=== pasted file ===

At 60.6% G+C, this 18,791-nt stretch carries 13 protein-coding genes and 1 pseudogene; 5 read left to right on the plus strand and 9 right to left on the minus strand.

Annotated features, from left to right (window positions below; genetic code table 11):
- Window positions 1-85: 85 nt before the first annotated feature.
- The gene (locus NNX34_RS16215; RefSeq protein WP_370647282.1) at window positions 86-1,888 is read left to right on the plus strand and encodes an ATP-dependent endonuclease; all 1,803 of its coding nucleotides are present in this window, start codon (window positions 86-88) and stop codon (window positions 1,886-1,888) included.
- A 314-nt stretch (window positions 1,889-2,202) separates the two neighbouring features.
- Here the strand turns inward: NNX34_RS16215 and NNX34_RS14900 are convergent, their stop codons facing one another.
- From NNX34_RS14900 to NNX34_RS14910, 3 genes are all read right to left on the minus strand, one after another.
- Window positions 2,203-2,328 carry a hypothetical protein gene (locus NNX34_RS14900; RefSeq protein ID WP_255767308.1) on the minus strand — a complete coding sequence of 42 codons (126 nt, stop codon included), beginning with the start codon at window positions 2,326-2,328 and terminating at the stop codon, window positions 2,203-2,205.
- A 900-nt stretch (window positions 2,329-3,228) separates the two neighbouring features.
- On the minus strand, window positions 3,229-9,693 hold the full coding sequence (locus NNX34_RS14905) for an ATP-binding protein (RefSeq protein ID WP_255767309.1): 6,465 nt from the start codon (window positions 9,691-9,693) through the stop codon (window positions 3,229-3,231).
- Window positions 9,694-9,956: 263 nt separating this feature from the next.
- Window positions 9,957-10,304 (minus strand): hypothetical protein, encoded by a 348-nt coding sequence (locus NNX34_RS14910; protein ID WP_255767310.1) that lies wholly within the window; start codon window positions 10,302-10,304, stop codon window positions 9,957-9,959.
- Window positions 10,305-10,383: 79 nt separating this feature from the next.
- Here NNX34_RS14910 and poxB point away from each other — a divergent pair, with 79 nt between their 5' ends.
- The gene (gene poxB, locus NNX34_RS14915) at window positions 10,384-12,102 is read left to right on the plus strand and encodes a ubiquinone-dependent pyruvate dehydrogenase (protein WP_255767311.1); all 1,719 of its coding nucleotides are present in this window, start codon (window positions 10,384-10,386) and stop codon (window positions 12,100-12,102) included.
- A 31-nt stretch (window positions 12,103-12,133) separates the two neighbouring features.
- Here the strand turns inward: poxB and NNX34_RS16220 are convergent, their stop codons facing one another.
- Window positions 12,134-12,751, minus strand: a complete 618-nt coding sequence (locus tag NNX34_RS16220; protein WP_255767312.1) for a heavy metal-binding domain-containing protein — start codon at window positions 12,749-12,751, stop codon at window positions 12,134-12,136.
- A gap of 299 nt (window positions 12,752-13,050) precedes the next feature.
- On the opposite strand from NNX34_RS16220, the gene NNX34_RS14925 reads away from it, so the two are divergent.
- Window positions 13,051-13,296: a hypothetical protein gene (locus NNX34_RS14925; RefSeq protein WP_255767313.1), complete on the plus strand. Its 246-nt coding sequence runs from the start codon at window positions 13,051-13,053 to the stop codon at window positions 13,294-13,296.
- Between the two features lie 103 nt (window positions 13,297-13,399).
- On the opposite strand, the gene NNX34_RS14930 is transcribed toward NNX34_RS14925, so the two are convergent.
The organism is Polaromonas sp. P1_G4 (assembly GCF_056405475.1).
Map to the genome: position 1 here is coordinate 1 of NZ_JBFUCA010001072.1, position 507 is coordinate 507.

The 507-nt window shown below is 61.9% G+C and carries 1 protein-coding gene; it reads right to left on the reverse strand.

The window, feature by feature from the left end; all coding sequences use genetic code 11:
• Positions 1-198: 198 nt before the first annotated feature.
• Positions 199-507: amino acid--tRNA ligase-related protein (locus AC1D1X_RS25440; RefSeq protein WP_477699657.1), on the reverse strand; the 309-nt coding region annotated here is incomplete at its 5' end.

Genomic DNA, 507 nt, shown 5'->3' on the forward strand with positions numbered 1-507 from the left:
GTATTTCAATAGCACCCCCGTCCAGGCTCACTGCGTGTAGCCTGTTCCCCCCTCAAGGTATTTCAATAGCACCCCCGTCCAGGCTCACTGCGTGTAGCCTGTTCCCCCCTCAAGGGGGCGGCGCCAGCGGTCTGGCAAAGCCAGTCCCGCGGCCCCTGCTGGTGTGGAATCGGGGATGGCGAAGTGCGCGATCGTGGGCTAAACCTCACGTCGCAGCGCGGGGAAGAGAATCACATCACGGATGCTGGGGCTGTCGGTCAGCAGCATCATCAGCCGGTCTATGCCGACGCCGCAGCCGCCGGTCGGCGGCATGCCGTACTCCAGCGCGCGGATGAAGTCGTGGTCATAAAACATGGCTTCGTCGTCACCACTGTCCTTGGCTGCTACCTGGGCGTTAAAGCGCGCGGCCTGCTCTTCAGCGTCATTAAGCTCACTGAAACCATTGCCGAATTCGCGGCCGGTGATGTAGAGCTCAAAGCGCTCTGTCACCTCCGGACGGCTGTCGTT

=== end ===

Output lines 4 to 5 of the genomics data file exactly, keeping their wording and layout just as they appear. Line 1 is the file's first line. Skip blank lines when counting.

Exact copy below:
- The gene (locus NNX34_RS16215; RefSeq protein WP_370647282.1) at window positions 86-1,888 is read left to right on the plus strand and encodes an ATP-dependent endonuclease; all 1,803 of its coding nucleotides are present in this window, start codon (window positions 86-88) and stop codon (window positions 1,886-1,888) included.
- A 314-nt stretch (window positions 1,889-2,202) separates the two neighbouring features.